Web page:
Please automate and/or outsource

I’ve been thinking about getting old recently and thought about all the things that I do on a daily basis that would be so nice to forego if there weren’t any negative consequences. With all the outsourcing and automating in our lives these days, why can’t we outsource or automate these? It would save so much time…

  • From the morning routine:
    • Brushing my teeth
    • Washing my face
    • Shaving
    • Washing my hair
    • Styling my hair
  • From the evening routine:
    • Showering
    • Brushing my teeth
    • Stretching
    • Writing my journal
    • Tracking my finances

I’ve been doing some of these things for a very long time, and they really are getting old. It would be so nice if I just woke up and my teeth were clean and my hair already styled. At the same time, these are actually worthwhile things to do and I do regret it when I don’t do them. I know because lately I have been skipping or delaying some of them. Maybe that’s why I’m writing this, to remind myself that the time I devote to these tasks is well spent.

Live long and prosper.

I’m not a kid anymore

A conversation (monologue) I had with JC tonight. I was eating some fishy mackerel from Yoshinoya.

When I was a kid fish made me barf, and now I like fish.
Same thing with cilantro, couldn’t stand it back then.
When I was a kid I didn’t like coffee, and now I can’t get enough of it.
When I was a kid I didn’t like girls, and now I can’t get enough of them.

Then she pointed out that I didn’t like babies before either, and I said:

That’s true, I didn’t like babies before, and now they always get my attention when I see them around town. I saw one today and turned my head to make sure it was OK walking unattended near and towards a down escalator.

Kinda crazy how tastes can make a 180, but at the same time I guess I’m not a kid anymore.

It’s OK

When someone makes a mistake, what is your first response? Do you tell them it’s OK, they made a mistake, they’ll do better next time? Do you get pissed at them? I suppose it depends on whether or not the mistake directly affects you. But even then, deep down if you know they didn’t do it intentionally, you probably want them to get over it and feel better.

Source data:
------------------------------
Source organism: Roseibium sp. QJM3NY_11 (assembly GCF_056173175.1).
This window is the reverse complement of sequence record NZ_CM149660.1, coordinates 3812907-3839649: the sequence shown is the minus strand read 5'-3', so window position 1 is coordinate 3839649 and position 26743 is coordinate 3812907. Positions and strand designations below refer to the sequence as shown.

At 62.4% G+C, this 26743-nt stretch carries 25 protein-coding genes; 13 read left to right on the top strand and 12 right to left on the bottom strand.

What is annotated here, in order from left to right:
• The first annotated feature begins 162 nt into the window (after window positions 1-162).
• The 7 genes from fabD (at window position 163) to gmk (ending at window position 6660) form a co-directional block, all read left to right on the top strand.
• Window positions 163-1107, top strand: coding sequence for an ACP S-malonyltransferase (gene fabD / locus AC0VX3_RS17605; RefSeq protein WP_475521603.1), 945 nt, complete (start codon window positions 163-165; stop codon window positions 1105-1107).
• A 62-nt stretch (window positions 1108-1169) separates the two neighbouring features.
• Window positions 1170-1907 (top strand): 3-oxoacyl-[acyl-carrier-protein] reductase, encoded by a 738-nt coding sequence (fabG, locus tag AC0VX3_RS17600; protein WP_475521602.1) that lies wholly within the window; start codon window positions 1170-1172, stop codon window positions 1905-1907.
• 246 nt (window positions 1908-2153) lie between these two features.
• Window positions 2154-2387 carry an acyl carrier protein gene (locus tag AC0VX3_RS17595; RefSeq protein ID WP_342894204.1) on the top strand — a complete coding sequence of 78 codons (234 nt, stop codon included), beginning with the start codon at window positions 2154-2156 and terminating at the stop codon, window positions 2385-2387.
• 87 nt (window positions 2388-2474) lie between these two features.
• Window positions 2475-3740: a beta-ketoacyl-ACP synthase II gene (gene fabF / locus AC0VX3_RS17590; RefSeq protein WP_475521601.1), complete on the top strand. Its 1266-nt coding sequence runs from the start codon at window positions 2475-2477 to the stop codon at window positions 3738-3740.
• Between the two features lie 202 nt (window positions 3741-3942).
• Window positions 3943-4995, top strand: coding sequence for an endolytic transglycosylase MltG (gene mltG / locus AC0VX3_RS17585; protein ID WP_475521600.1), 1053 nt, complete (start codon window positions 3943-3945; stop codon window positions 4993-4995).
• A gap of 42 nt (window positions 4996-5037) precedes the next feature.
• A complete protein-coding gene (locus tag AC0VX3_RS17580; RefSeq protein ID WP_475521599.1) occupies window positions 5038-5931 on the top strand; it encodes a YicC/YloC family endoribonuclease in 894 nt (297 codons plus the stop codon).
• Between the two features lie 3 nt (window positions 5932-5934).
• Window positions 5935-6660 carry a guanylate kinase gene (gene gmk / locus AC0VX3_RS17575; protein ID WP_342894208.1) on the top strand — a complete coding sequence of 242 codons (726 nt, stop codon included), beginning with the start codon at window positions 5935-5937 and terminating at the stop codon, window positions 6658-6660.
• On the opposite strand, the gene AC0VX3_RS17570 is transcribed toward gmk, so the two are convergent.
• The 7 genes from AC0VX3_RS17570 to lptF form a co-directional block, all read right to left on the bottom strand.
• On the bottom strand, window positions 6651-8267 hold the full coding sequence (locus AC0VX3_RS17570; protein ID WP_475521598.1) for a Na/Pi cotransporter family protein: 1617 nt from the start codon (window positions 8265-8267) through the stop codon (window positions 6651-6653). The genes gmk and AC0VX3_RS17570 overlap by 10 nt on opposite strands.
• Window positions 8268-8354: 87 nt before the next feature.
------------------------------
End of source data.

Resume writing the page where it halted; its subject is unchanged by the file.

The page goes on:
For some reason, we’re always less forgiving of ourselves than other people. When I make a mistake, I tend to berate myself for being so stupid. It’s as if we hold ourselves to a higher standard than other people.

But, why should we do this? Are we really so much better than other people? I know for a fact that I’m not. So, the next level for me is to learn to be able to treat myself the same way that I treat others when I make a mistake.

My mistake this time was letting myself get carried away with the flow, not sticking to my guns, not staying within myself. But, I have to tell myself: it’s not the end of the world, you made a mistake. You wasted some time. You felt a little stupid. You felt a little embarrassed. Stop dwelling on it and wasting even more precious time, and do better next time. Remember what’s important.

Yes, I will do better next time and stay within myself. Thank you.

Keeping the Ego in Check (Avoiding Overachievement)

Something I thought about on a recent commute:

Keeping the Ego in Check (Avoiding Overachievement)

Achieve a little success/recognition = start thinking unhealthy thoughts = better than everyone else = overachieving = stay at work later = come in earlier = checking email at home

Keeping a healthy distance, avoiding burnout.

Remind myself:
– didn’t do it alone, lots of people helped
– although society seems to celebritize individual achievement, nobody is able to achieve anything entirely on their own
– work never ends, there will always be something to do, something to cross off
– if you’re so smart, why do you need more than 8 hours?

Dangers:
– lead to burnout
– marginalize other people
– thinking you’re better than other people
– wanting to one up others, us vs them attitude

Violence, Stupidity

Those less evolved are less able to control their violent impulses, eventually succumbing and learning how to justify them. This applies to violence as well as other impulsive behaviors. Despite knowing that someday this admission may be to my detriment, I admit that I have these violent impulses as well, but I try very hard to redirect them. And why would I admit such a thing? Because I believe that keeping darkness in the dark prevents me from facing and dealing with it, giving it a chance to silently grow until it escapes, having grown into an unstoppable force.

I was walking up the stairs behind a man on his phone, playing some card game. I wanted to shove him aside or throw him down the stairs. When I’m walking on the street and the guy in front blows cigarette smoke in my face, I want to wind up and do a football tackle on him. Why do I have such impulses? It would seem that I am not the only one judging by the amount of violence in society. Is violent impulse a natural reaction to stupidity, and is stupidity the primary factor in succumbing to violent impulse?

Like the number of licks to reach the center of a Tootsie Pop, I guess the world may never know.